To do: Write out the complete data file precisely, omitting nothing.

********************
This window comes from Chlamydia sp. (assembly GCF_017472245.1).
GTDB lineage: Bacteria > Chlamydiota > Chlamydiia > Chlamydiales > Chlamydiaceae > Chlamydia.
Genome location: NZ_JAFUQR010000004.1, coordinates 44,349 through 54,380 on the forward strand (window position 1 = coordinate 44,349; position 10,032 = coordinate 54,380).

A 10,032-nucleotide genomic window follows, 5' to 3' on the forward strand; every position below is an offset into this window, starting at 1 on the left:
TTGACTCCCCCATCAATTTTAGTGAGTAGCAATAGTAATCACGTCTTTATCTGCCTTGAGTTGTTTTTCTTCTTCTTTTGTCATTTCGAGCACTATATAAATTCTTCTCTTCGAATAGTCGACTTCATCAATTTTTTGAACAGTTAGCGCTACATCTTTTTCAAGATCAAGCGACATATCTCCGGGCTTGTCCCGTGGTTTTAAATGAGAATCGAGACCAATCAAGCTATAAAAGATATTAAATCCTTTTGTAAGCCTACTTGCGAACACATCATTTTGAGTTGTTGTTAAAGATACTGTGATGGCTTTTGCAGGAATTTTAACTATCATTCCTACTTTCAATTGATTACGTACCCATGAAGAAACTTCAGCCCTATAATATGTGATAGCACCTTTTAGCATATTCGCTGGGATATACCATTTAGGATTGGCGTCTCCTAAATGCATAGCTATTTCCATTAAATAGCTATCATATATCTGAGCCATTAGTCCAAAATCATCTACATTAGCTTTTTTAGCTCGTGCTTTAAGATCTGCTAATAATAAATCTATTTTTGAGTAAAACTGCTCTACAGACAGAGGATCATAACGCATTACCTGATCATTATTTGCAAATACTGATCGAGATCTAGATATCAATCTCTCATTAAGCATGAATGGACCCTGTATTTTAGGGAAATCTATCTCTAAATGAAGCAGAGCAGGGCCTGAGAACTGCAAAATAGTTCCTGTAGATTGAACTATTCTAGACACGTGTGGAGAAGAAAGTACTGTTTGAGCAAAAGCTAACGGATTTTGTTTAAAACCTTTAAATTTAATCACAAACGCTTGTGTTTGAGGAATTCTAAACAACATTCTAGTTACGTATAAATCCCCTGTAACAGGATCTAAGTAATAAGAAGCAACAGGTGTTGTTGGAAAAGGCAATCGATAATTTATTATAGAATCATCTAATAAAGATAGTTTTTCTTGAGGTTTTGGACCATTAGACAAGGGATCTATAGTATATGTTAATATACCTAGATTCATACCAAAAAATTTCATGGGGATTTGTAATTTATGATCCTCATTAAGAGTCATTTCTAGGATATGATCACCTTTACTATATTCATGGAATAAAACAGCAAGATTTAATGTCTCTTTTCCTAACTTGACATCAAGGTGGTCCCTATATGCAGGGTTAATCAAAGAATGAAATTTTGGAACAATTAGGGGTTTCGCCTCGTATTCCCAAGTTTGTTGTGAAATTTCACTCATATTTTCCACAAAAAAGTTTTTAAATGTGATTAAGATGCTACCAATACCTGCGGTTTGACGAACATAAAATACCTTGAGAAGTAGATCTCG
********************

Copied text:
This window comes from Chlamydia sp. (assembly GCF_017472245.1).
GTDB lineage: Bacteria > Chlamydiota > Chlamydiia > Chlamydiales > Chlamydiaceae > Chlamydia.
Genome location: NZ_JAFUQR010000004.1, coordinates 44,349 through 54,380 on the forward strand (window position 1 = coordinate 44,349; position 10,032 = coordinate 54,380).

A 10,032-nucleotide genomic window follows, 5' to 3' on the forward strand; every position below is an offset into this window, starting at 1 on the left:
TTGACTCCCCCATCAATTTTAGTGAGTAGCAATAGTAATCACGTCTTTATCTGCCTTGAGTTGTTTTTCTTCTTCTTTTGTCATTTCGAGCACTATATAAATTCTTCTCTTCGAATAGTCGACTTCATCAATTTTTTGAACAGTTAGCGCTACATCTTTTTCAAGATCAAGCGACATATCTCCGGGCTTGTCCCGTGGTTTTAAATGAGAATCGAGACCAATCAAGCTATAAAAGATATTAAATCCTTTTGTAAGCCTACTTGCGAACACATCATTTTGAGTTGTTGTTAAAGATACTGTGATGGCTTTTGCAGGAATTTTAACTATCATTCCTACTTTCAATTGATTACGTACCCATGAAGAAACTTCAGCCCTATAATATGTGATAGCACCTTTTAGCATATTCGCTGGGATATACCATTTAGGATTGGCGTCTCCTAAATGCATAGCTATTTCCATTAAATAGCTATCATATATCTGAGCCATTAGTCCAAAATCATCTACATTAGCTTTTTTAGCTCGTGCTTTAAGATCTGCTAATAATAAATCTATTTTTGAGTAAAACTGCTCTACAGACAGAGGATCATAACGCATTACCTGATCATTATTTGCAAATACTGATCGAGATCTAGATATCAATCTCTCATTAAGCATGAATGGACCCTGTATTTTAGGGAAATCTATCTCTAAATGAAGCAGAGCAGGGCCTGAGAACTGCAAAATAGTTCCTGTAGATTGAACTATTCTAGACACGTGTGGAGAAGAAAGTACTGTTTGAGCAAAAGCTAACGGATTTTGTTTAAAACCTTTAAATTTAATCACAAACGCTTGTGTTTGAGGAATTCTAAACAACATTCTAGTTACGTATAAATCCCCTGTAACAGGATCTAAGTAATAAGAAGCAACAGGTGTTGTTGGAAAAGGCAATCGATAATTTATTATAGAATCATCTAATAAAGATAGTTTTTCTTGAGGTTTTGGACCATTAGACAAGGGATCTATAGTATATGTTAATATACCTAGATTCATACCAAAAAATTTCATGGGGATTTGTAATTTATGATCCTCATTAAGAGTCATTTCTAGGATATGATCACCTTTACTATATTCATGGAATAAAACAGCAAGATTTAATGTCTCTTTTCCTAACTTGACATCAAGGTGGTCCCTATATGCAGGGTTAATCAAAGAATGAAATTTTGGAACAATTAGGGGTTTCGCCTCGTATTCCCAAGTTTGTTGTGAAATTTCACTCATATTTTCCACAAAAAAGTTTTTAAATGTGATTAAGATGCTACCAATACCTGCGGTTTGACGAACATAAAATACCTTGAGAAGTAGATCTCG